There’s no question that it’s more convenient – communicating with friends and family via social media. But more convenient for what purpose?

We used to check the mailbox (the traditional one where a postal worker delivers, among the bills and flyers, cards and letters and stuff) with anticipation and be rewarded now and then with some real communication.

There was the old-fashioned tweet: a postcard – some picture of somewhere the sender was on one side and a scribbled “Wish You Were Here” on the other. 

But we used to send and receive cards with notes inside of them; and letters. Ah, letters. Letters from friends, from kids, from cousins, parents, a favorite aunt and uncle.

And we used to send letters. We used to scratch out notes, mostly, perhaps. But there were those long letters we sent, too. The ones where we sat back and thought things over for a bit, put our thoughts in order and wrote them down and sent them off to someone we cared about.

Getting a letter was great. It was like spending a little time with the sender. And writing a letter was good for the soul – you had to sit back and think a bit, exercise your brain in order to describe something, use your memory banks to explain details from one generation to the next.

Modern communications are all about mass quantity and speed and convenience. I’m not saying it’s bad. In fact, it’s good. Out of every hundred friends on Facebook, 90 of them are people I’d lost contact with and now we’re in touch ... it’s fun. There’s nothing at all wrong with it.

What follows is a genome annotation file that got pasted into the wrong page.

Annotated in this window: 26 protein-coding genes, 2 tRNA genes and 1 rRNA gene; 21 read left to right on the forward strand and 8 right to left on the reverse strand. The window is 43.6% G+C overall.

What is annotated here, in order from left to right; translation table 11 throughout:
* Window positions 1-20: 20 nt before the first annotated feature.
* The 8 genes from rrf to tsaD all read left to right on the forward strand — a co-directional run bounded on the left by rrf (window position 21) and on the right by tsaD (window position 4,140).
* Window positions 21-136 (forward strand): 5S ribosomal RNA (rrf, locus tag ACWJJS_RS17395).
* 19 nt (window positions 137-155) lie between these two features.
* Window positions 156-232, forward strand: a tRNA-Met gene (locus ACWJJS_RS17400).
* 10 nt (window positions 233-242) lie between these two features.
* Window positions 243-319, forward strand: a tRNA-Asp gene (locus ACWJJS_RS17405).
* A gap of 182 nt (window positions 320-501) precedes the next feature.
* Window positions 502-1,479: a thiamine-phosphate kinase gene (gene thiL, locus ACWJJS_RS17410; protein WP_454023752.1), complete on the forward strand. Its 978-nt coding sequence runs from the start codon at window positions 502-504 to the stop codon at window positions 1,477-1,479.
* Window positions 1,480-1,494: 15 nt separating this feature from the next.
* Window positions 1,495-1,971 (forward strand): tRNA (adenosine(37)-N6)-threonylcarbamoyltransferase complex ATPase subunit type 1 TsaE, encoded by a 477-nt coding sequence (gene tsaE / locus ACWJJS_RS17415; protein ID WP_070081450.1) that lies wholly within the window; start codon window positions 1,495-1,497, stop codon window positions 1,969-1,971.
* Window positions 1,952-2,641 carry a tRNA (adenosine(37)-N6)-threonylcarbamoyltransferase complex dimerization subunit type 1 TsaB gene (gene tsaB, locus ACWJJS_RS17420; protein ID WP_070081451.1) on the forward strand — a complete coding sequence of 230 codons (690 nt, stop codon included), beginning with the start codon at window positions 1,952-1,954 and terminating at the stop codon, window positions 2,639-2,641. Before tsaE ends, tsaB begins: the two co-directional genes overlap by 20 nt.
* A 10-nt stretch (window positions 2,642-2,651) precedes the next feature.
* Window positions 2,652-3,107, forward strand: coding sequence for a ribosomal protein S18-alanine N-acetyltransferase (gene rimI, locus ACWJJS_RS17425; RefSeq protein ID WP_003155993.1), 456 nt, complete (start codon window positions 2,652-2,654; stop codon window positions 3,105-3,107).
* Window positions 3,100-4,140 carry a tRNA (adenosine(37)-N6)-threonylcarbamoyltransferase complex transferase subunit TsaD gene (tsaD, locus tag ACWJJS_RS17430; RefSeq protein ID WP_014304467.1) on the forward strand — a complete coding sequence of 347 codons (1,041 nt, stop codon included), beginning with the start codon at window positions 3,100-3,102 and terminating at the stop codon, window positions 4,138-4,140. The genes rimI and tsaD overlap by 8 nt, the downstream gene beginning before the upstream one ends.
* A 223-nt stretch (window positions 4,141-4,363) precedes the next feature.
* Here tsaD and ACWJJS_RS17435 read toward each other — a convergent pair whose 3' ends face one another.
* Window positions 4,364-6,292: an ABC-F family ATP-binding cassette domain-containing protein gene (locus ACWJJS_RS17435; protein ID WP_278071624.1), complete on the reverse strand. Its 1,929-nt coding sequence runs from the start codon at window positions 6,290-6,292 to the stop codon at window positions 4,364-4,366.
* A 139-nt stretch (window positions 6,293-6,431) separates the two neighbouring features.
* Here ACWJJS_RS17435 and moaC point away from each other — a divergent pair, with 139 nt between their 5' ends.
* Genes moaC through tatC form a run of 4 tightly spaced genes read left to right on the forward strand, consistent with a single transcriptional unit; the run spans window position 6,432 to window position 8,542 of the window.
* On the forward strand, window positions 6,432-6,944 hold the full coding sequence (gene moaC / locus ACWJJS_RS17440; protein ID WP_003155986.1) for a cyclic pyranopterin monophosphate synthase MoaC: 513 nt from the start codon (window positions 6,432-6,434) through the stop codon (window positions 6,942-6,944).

But it’s not the same and it’s not as good for some things. Self-reflection, long-term and in-depth connection, edification, historical value.

I’m worried we’re letting something really valuable fade away. 

Parents, please, take time now and then to write a letter to your kids. Kids, there is nothing better you could do for your folks and your grandparents than to send them an actual letter.

Everyone, write a letter now and then. Please. (Don’t forget to write a letter to the editor now and then, too.)


Thumbs Up: Hey, it’s supposed to cool all the way off to the upper 90s today; perfect traditional weather for the annual Peach Festival. 

Put on your wide-brimmed hat, wrap a moist towel around your neck, and strike out for downtown Marysville ... there will be thousands of people there today and this evening enjoying all sorts of peachy creations, visiting and shopping. Don’t miss out.


Thumbs Down: It looks like it might be a bad year for West Nile Virus. There have been reports from around the region, and a warning came from our Sutter-Yuba Mosquito and Vector Control District on Friday. 

They’ve detected the virus in Sutter County – mosquito samples collected north of the Buttes, in the town of Sutter, in the Tierra Buena neighborhood and west of Yuba City around Township and Bogue Road, tested positive.

“Mosquito populations of the WNV vector are higher than normal and production has increased with the high temperatures,” it was noted in a news release.

They’re asking residents to report dead birds (which can be a sign of the disease in the area) to the California Dept. of Public Health website at

According to sources, less than 1 percent of people bitten develop severe symptoms. But for those few, the disease can be serious. Take precautions against getting bitten.


Ugh (courtesy of a variety of “old” friends ... a real group effort):

A weasel walks into a bar.

The bartender looks up and says, “Wow! In all my years tending bar, I’ve never had a weasel stop by. What can I get you?”

“Pop,” goes the weasel.

And then ...

A horse walks in a bar and the bartender says, “Why the long face?”

And the horse says, “I can’t find the water trough.”

And the bartender asks if the horse would like a glass of water.


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